Madame Rosa

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Madame Rosa
Film poster
Directed by Moshé Mizrahi
Written by Moshé Mizrahi
Starring Simone Signoret
Michal Bat-Adam
Samy Ben-Youb
Gabriel Jabbour
Geneviève Fontanel
Release dates
  • 2 November 1977 (1977-11-02)
Running time
105 minutes
Country France
Language French

Madame Rosa (French: La vie devant soi) is a 1977 French film directed by Moshé Mizrahi, adapted from the 1975 novel The Life Before Us by Romain Gary. It stars Simone Signoret and Samy Ben-Youb, and tells the story of an elderly Jewish woman and former prostitute in Paris who cares for a number of children, including an adolescent Algerian boy. The film required a transformation in Signoret's appearance as Madame Rosa.

The film was viewed in context of Arab–Israeli conflicts, and received positive reviews. It won the Academy Award for Best Foreign Language Film, while Signoret won the César Award for Best Actress for her performance.


In Belleville, Paris, Madame Rosa, an elderly French Jew who survived the Auschwitz concentration camp and worked as a prostitute, now runs a boarding home for the children of prostitutes. One of them is Momo, an Algerian boy who is believed to be 10. Although Madame Rosa is Jewish, she raises Momo as a Muslim in respect of his heritage. She is in fact concealing the fact that Momo is 14, having a strong skepticism of official papers and what they can or cannot prove.

Madame Rosa is in exceedingly poor health, at times falling back into the belief that she will be arrested by the French Police and sent back to Auschwitz. She refuses to be hospitalized. Momo believes she should be euthanized. When told by a French doctor that euthanasia contradicts French values, Momo replies he is not French and that Algerians believe in self-determination. Momo is with Madame Rosa when she retreats to her hidden space under the staircase to die, and is discovered with her body three weeks later.



Israeli director Moshé Mizrahi made the film after moving to France.

Israeli director Moshé Mizrahi made the film after moving to France.[1] Actress Simone Signoret, who starred as Madame Rosa, was initially advised by her husband Yves Montand not to take the role, and refused it for a year. Signoret explained why she was eventually persuaded to play the part, saying, "A role like that comes every 20 years. It is a cake. She is everything— liar, sincere, gourmand, poor, stupid, intelligent, warm, nasty. And she dies on top of that. If I had said 'no,' and another woman had played it, I would have been sick."[2]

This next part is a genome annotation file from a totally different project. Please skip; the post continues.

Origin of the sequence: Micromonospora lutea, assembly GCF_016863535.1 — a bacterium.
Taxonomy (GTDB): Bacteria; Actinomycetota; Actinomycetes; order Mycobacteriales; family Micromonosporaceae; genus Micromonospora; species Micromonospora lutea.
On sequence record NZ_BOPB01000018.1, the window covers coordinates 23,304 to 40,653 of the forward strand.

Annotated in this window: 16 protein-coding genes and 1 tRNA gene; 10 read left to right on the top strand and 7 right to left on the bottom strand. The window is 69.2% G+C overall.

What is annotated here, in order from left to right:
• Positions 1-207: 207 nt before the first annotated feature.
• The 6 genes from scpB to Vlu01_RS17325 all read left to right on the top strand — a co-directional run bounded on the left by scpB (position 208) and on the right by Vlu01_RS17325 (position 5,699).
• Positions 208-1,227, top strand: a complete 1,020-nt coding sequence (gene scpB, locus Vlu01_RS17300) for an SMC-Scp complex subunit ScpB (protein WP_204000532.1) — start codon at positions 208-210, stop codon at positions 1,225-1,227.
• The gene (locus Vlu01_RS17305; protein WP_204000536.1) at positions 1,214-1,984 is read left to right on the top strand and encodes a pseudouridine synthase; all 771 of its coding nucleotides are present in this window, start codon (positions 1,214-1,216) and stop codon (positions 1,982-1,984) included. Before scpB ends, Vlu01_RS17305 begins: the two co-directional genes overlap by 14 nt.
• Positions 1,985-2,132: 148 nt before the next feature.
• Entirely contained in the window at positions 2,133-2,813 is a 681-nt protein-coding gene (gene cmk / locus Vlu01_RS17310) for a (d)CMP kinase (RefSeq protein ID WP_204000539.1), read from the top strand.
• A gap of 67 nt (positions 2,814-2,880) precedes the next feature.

She had to gain significant weight for the part, with Mizrahi choosing undersized dresses with floral decorations to accentuate the weight gain.[3] Signoret was in her 50s at the time, and was made to appear 10 years older, with her wrinkles accentuated and her cheeks widened with cotton. Her legs were also padded.[2]


Box office[edit]

With two million admissions, La vie devant soi was a great success in France.[4] Its success may have been aided by the popularity of the TV series Madame le judge, which Signoret starred in.[5]

The film opened on 19 March 1978 at the Plaza Theater in New York City.[6] It made $5.2 million in the United States.[7]

Cricial reception[edit]

Madame Rosa met "acclaim" in North America.[8] Vincent Canby, writing for The New York Times, judged that Moshé Mizrahi's direction of the film was beautiful, and Madame Rosa was "a tremendous character," Signoret's "best role in years."[6] Molly Haskell, writing for New York, interpreted the story as "a wishful fable of Israeli-Arab reconciliation," and said it "managed to get to" her.[9] The Wisconsin Jewish Chronicle praised it as "an unforgettable film," asking "How can a film about pimps, whores, transvestites and average people who populate Belleville in France be a film about love and human kindness? ...It's a story of warmth and understanding between Arab and Jew."[10] Anna Simons of The Harvard Crimson stated the film "is carried to near perfection by Simone Signoret's brilliant rendition of Madame Rosa and Samy Ben Youn's impressive performance as Momo."[11]